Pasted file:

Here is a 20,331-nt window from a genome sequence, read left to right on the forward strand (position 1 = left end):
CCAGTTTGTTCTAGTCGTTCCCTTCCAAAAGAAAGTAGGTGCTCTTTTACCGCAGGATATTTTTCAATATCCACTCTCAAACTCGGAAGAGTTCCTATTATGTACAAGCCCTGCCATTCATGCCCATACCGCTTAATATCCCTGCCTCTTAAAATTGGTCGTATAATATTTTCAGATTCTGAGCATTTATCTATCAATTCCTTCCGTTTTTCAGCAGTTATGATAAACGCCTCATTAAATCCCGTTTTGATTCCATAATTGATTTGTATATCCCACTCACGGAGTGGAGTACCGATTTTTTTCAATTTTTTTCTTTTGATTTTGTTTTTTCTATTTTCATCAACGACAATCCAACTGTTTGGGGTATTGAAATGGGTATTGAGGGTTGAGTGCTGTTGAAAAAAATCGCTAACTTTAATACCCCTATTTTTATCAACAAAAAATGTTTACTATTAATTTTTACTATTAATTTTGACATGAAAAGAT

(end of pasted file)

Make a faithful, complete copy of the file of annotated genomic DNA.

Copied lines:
Here is a 20,331-nt window from a genome sequence, read left to right on the forward strand (position 1 = left end):
CCAGTTTGTTCTAGTCGTTCCCTTCCAAAAGAAAGTAGGTGCTCTTTTACCGCAGGATATTTTTCAATATCCACTCTCAAACTCGGAAGAGTTCCTATTATGTACAAGCCCTGCCATTCATGCCCATACCGCTTAATATCCCTGCCTCTTAAAATTGGTCGTATAATATTTTCAGATTCTGAGCATTTATCTATCAATTCCTTCCGTTTTTCAGCAGTTATGATAAACGCCTCATTAAATCCCGTTTTGATTCCATAATTGATTTGTATATCCCACTCACGGAGTGGAGTACCGATTTTTTTCAATTTTTTTCTTTTGATTTTGTTTTTTCTATTTTCATCAACGACAATCCAACTGTTTGGGGTATTGAAATGGGTATTGAGGGTTGAGTGCTGTTGAAAAAAATCGCTAACTTTAATACCCCTATTTTTATCAACAAAAAATGTTTACTATTAATTTTTACTATTAATTTTGACATGAAAAGAT